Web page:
How or when to register a business for VAT can be a confusing topic, Why? Because HMRC expect you to know the rules, and will punish you when you get them wrong.

Quite harsh when you consider that you are not paid to be an unofficial collector and administrator of taxes.

So when do you apply to become VAT Registered?

You have two options;
1, Compulsory registration, if you provide a service or sell goods that could have VAT added to your retail price, you could wait and register for VAT when you expect to exceed the 12 months sales threshold of £85000 (2017-2018).
2, You could register voluntarily, even before you reach the 12-month sales threshold. (Often a good idea for start-up businesses purchasing assets, stock etc)

What happens if you do not register in time?
The first thing you need to know is that HMRC will not care how you get the money to them? You will be requested to pay HMRC the VAT on invoices from the date you should have been registered, regardless of weather you have charged VAT on these invoices or not! Scary when you think about it, do you contact your client/customer and request the VAT that should have been paid? Or do you take the hit from your working capital! The risks of both of these approaches should be fairly obvious.

What are the pros and cons of voluntarily registering for VAT?
If you become VAT registered can make your business appear bigger than it is which can be very appealing to suppliers, lenders and new clients as they will assume your turnover is above £85k (2017-18)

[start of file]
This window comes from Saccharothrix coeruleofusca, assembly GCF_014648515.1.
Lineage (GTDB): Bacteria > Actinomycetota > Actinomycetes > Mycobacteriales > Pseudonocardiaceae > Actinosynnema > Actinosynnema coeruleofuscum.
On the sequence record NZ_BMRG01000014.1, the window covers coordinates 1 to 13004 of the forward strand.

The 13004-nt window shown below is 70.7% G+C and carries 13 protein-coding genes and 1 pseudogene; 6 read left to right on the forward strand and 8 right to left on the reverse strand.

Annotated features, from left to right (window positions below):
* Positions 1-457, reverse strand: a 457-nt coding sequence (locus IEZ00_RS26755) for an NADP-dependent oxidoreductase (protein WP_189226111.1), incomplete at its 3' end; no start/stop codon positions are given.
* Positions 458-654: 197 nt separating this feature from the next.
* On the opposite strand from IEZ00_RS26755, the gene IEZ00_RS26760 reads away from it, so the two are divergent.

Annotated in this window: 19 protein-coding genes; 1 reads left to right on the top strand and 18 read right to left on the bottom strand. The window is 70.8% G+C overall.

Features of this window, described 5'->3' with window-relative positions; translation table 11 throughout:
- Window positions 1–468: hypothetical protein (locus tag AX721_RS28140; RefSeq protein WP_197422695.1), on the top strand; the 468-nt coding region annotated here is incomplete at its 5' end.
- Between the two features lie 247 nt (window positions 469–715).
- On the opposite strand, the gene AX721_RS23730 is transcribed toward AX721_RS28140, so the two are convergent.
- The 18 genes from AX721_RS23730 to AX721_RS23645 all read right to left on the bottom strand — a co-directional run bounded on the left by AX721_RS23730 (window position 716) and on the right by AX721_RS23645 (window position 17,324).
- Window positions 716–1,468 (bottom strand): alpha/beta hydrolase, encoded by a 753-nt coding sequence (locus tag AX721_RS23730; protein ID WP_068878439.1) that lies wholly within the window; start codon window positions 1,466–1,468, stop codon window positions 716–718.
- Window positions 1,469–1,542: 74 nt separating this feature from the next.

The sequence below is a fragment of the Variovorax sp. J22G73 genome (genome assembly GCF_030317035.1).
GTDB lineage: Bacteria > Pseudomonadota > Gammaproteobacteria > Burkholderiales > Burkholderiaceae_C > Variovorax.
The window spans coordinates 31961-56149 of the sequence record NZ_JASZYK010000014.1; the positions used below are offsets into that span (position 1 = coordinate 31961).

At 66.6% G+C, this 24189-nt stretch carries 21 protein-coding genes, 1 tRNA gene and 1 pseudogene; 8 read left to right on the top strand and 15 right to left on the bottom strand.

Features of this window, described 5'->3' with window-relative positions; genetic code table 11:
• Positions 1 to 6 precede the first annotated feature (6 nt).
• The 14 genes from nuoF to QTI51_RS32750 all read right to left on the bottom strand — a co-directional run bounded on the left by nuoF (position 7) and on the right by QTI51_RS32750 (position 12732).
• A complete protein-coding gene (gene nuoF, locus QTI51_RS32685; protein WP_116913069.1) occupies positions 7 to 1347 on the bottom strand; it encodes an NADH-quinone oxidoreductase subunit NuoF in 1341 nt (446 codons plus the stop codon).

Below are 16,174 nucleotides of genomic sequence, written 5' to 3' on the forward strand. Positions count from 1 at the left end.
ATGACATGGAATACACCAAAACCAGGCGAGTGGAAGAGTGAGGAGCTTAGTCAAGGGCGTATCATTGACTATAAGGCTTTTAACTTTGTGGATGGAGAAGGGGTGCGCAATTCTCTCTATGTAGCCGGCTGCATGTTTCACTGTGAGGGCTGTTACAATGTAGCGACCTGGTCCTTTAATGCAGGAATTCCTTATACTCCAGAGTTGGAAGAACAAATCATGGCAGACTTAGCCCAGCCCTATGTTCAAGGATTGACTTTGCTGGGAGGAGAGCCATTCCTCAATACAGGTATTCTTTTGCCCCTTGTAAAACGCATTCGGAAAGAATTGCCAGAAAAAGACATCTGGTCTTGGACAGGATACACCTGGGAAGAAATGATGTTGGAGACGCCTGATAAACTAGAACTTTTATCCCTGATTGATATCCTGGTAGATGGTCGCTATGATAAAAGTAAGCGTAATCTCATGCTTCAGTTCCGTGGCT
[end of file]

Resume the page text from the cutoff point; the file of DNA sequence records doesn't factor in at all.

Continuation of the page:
Business can go back and reclaim VAT on certain goods and assets up to four years prior to registration.
It will allow you to become familiar with the workings of VAT reporting and cash management before you are forced to, although we recommend using a professional team of accountants take care of this for you.
The administration of VAT can be a burden to your business and be quite overwhelming and time-consuming.
Quarterly reporting can expose your business to compliance risk as the rules governing VAT are not the easiest to understand.
VAT rates on sales could affect doing business with clients that are not VAT registered.
Businesses could end up with unnecessary large VAT bills from HMRC if they sell more goods than they can reclaim VAT from when purchasing services/goods from other businesses. This could also affect cashflow if not managed correctly.